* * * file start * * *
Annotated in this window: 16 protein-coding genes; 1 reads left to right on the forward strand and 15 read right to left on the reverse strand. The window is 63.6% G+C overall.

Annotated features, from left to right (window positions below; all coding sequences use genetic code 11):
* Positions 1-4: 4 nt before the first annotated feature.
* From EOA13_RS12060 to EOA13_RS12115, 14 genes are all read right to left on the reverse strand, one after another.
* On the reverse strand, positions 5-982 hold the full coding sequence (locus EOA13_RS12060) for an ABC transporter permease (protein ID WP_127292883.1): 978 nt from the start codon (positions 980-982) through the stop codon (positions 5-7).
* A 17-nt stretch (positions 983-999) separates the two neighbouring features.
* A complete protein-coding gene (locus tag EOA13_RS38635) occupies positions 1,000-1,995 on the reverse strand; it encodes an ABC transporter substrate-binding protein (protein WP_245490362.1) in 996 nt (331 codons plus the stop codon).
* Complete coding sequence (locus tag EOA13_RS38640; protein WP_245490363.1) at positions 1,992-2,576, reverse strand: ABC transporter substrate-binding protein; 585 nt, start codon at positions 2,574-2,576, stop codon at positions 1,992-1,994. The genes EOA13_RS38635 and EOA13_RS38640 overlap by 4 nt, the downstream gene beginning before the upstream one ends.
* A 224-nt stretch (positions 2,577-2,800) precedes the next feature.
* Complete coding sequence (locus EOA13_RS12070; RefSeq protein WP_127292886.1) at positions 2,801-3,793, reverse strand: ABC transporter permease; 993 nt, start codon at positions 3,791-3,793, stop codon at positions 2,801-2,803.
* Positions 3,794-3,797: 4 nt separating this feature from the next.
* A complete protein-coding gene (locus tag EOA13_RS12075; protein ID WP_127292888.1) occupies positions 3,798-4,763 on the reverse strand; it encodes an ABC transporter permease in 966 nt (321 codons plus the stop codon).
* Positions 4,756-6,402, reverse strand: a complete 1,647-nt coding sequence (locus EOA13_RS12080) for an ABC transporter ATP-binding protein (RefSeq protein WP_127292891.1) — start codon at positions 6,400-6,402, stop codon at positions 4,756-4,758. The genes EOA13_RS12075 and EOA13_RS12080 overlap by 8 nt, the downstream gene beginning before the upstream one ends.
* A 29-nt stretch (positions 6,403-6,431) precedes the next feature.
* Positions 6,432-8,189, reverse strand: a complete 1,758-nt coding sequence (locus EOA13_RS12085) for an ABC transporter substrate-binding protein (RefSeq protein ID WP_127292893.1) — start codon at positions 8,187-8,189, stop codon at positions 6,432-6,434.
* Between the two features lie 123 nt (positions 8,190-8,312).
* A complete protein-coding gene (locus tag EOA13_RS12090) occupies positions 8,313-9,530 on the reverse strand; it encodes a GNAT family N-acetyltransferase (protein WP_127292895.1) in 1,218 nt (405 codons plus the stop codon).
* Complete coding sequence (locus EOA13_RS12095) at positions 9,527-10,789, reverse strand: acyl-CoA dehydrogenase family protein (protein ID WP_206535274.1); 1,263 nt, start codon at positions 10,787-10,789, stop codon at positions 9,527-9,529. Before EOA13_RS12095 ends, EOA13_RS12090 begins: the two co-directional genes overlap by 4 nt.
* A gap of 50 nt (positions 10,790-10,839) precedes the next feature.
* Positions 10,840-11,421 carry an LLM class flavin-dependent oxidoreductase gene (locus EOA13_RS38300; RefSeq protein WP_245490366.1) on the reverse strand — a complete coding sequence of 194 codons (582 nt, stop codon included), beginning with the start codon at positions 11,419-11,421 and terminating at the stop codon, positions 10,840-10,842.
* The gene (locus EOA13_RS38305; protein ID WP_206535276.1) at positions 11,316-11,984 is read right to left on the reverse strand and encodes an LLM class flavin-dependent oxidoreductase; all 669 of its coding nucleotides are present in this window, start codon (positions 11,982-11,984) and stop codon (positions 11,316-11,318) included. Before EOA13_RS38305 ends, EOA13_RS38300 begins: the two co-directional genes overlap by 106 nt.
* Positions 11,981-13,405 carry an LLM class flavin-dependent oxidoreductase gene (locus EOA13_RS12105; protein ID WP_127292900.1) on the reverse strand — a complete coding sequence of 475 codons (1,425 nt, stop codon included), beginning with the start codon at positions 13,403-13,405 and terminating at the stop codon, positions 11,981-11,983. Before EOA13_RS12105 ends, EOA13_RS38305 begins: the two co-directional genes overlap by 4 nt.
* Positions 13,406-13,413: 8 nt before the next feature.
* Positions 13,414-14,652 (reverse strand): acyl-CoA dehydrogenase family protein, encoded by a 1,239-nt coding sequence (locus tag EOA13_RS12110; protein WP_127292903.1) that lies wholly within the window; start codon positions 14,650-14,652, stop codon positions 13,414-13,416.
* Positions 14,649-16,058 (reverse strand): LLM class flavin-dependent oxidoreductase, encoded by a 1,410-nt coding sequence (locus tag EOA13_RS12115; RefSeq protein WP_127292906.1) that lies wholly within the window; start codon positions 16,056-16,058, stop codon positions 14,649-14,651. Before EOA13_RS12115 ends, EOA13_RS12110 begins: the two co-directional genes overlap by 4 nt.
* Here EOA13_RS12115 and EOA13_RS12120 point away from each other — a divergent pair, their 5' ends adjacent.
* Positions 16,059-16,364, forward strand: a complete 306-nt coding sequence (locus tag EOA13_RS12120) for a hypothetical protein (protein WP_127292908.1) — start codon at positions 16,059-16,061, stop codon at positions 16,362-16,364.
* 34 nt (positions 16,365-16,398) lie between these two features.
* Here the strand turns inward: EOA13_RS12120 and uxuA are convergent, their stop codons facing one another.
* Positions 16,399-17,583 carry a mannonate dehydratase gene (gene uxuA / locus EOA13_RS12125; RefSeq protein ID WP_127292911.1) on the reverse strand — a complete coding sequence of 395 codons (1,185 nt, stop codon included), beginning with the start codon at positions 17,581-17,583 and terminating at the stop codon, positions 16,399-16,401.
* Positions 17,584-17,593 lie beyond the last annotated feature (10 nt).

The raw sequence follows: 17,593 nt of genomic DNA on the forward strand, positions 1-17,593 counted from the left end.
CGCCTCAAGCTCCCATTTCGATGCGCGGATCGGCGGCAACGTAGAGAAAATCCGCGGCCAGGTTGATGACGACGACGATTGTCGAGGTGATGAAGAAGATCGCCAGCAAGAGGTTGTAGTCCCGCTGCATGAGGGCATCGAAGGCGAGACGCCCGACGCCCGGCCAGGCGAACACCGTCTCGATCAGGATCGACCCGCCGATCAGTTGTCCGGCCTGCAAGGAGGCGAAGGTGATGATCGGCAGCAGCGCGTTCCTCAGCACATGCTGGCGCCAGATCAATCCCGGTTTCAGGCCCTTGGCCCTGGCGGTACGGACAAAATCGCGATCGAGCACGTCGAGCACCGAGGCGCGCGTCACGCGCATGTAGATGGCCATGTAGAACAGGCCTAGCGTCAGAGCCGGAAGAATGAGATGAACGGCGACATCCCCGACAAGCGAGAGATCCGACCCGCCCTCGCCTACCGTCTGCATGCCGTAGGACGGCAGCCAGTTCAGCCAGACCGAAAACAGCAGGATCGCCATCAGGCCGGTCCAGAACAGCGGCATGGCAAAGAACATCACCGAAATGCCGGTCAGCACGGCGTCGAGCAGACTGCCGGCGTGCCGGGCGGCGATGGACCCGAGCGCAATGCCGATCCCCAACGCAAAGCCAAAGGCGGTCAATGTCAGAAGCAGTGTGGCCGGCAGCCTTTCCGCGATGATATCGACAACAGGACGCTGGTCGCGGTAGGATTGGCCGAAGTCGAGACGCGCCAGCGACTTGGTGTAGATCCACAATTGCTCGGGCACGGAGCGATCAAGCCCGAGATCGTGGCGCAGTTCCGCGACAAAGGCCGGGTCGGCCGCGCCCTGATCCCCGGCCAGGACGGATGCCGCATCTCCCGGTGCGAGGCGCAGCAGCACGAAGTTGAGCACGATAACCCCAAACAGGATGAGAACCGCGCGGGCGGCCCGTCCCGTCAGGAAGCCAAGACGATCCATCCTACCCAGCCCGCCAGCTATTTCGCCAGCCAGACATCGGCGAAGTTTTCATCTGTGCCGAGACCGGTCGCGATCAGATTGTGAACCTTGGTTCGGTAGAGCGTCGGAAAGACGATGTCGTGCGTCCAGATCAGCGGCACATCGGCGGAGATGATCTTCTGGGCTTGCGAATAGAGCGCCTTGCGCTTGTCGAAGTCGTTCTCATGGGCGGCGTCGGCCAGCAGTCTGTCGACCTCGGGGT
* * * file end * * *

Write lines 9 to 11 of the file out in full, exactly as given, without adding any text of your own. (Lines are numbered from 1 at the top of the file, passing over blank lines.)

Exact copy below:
* A 224-nt stretch (positions 2,577-2,800) precedes the next feature.
* Complete coding sequence (locus EOA13_RS12070; RefSeq protein WP_127292886.1) at positions 2,801-3,793, reverse strand: ABC transporter permease; 993 nt, start codon at positions 3,791-3,793, stop codon at positions 2,801-2,803.
* Positions 3,794-3,797: 4 nt separating this feature from the next.